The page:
The Razer Hammerhead earbuds have seen a number of iterations, and with the 3.5mm headphone jack slowly disappearing, it only made sense for there to be a USB-C model.
But, not only did Razer release a more suitable pair of buds for the evolving Android phone landscape, it went a bit further by offering active noise cancellation (ANC), while still keeping the price at a reasonable $99 (£79.99, about AU$140).
While that’s still a good price for a pair of solid earbuds, at this price, they run into competition from some of the best earbuds, like the $100 (£100, about AU$168) 1MORE Triple Driver in-ear headphones, the $99 (£89, about AU$125) Sennheiser Momentum In-Ear headphones, and even the $199 (£200, about AU$335) 1More Quad Driver In-Ear headphones when a good sale is going on.
While the competitors lack ANC and use 3.5mm jacks, they’ve got serious audio chops and can connect to phones with USB-C dongles when needed. The flexibility of these other earphones over the Hammerhead USB-C ANC make it a somewhat hard sell for earbuds that will only be compelling for specific cases.
The Razer Hammerhead USB-C ANC use a braided cable that runs up to the thin in-line control. The control is made from aluminum and has three buttons for controlling volume and playback, handling calls, or activating a voice assistant. A switch on the side of the control toggles ANC and has a blue indicator light.
The in-line control lacks any sort of clip though, which leads to it bouncing around a bit while walking. The result is a lot of unwanted cable noise that gets added to the music. From the control, rubber wires split toward each headphone, with a small box for the microphone midway up the right earphone cable.
The headphones themselves are also made with aluminum. The green Razer logo is underneath a bit of glass/plastic on the back of each headphone, and it lights up when the headphones are plugged in.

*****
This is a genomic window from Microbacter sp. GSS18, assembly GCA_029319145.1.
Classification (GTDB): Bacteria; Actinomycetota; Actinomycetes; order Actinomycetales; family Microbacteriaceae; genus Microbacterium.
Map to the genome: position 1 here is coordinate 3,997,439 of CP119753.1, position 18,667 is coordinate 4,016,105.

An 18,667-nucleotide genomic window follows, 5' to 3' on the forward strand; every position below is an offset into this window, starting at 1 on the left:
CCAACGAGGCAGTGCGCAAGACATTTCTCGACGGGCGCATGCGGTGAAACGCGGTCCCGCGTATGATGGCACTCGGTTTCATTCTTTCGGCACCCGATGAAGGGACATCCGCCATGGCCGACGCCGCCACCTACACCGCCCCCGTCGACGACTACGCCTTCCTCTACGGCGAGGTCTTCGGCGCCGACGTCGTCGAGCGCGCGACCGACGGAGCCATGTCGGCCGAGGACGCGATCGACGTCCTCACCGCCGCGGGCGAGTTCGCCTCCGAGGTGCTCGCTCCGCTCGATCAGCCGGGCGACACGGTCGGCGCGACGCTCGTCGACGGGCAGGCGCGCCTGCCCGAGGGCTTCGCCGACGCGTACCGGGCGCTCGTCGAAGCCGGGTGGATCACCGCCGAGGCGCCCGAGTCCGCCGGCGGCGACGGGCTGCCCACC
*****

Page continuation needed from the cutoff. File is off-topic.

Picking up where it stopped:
The main body of the headphones are a fairly typical size for earbuds, but these are the in-ear style which extend into your ear canal for a snugger fit and offer more passive noise isolation.
Razer includes three different sizes of silicone ear tips for the headphones as well as a pair of Comply foam tips. With the ear tips removed, we can see a metal grille over the channel for sound to come out — a nice touch for preventing clogs from debris and earwax.
Aside from the lack of a clip on the in-line control, the only real downside we see from the design are the always-on Razer logos. We did notice one unexpected effect as a result of the aluminum construction, however: when it’s below freezing outside, the earbuds act like highly effective heatsinks for your ears, sucking the heat out and making winter weather that much more miserable.
Otherwise, the headphones feel well-built, and the combination of a braided cable and handy carry case help avoid constantly tangled wires.
The Hammerhead USB-C ANC boast high-quality audio, and for the most part deliver it in spades. The digital-to-analog convert supports 24-bit/96kHz audio, which is generally more than enough quality for MP3s and streamed audio. Listening to complex songs from FLAC files, we don’t notice any sort of compression, though the EQ balance is a different issue that we’ll cover in a second.